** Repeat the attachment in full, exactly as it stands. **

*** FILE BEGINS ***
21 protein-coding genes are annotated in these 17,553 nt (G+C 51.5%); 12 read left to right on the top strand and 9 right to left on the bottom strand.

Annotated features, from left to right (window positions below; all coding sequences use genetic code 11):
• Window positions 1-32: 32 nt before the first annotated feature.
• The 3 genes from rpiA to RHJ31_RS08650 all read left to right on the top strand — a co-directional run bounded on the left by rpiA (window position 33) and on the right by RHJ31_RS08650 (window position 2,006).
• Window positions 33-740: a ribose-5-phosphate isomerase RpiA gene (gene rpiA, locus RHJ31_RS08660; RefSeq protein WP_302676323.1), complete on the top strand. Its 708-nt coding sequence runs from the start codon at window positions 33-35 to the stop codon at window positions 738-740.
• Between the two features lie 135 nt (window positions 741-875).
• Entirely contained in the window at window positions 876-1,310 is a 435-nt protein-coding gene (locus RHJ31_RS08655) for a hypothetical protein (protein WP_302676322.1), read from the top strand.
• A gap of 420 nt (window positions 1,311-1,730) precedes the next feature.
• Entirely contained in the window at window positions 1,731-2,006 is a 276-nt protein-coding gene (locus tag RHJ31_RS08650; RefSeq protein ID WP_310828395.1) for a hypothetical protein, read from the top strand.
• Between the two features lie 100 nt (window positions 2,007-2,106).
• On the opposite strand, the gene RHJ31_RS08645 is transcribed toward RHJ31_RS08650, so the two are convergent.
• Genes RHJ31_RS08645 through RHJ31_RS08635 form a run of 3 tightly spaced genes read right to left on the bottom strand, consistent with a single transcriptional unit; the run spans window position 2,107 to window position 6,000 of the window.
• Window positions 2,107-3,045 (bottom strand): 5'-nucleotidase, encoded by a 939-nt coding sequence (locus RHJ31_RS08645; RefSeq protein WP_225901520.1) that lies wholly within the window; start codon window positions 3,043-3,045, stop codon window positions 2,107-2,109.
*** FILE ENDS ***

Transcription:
21 protein-coding genes are annotated in these 17,553 nt (G+C 51.5%); 12 read left to right on the top strand and 9 right to left on the bottom strand.

Annotated features, from left to right (window positions below; all coding sequences use genetic code 11):
• Window positions 1-32: 32 nt before the first annotated feature.
• The 3 genes from rpiA to RHJ31_RS08650 all read left to right on the top strand — a co-directional run bounded on the left by rpiA (window position 33) and on the right by RHJ31_RS08650 (window position 2,006).
• Window positions 33-740: a ribose-5-phosphate isomerase RpiA gene (gene rpiA, locus RHJ31_RS08660; RefSeq protein WP_302676323.1), complete on the top strand. Its 708-nt coding sequence runs from the start codon at window positions 33-35 to the stop codon at window positions 738-740.
• Between the two features lie 135 nt (window positions 741-875).
• Entirely contained in the window at window positions 876-1,310 is a 435-nt protein-coding gene (locus RHJ31_RS08655) for a hypothetical protein (protein WP_302676322.1), read from the top strand.
• A gap of 420 nt (window positions 1,311-1,730) precedes the next feature.
• Entirely contained in the window at window positions 1,731-2,006 is a 276-nt protein-coding gene (locus tag RHJ31_RS08650; RefSeq protein ID WP_310828395.1) for a hypothetical protein, read from the top strand.
• Between the two features lie 100 nt (window positions 2,007-2,106).
• On the opposite strand, the gene RHJ31_RS08645 is transcribed toward RHJ31_RS08650, so the two are convergent.
• Genes RHJ31_RS08645 through RHJ31_RS08635 form a run of 3 tightly spaced genes read right to left on the bottom strand, consistent with a single transcriptional unit; the run spans window position 2,107 to window position 6,000 of the window.
• Window positions 2,107-3,045 (bottom strand): 5'-nucleotidase, encoded by a 939-nt coding sequence (locus RHJ31_RS08645; RefSeq protein WP_225901520.1) that lies wholly within the window; start codon window positions 3,043-3,045, stop codon window positions 2,107-2,109.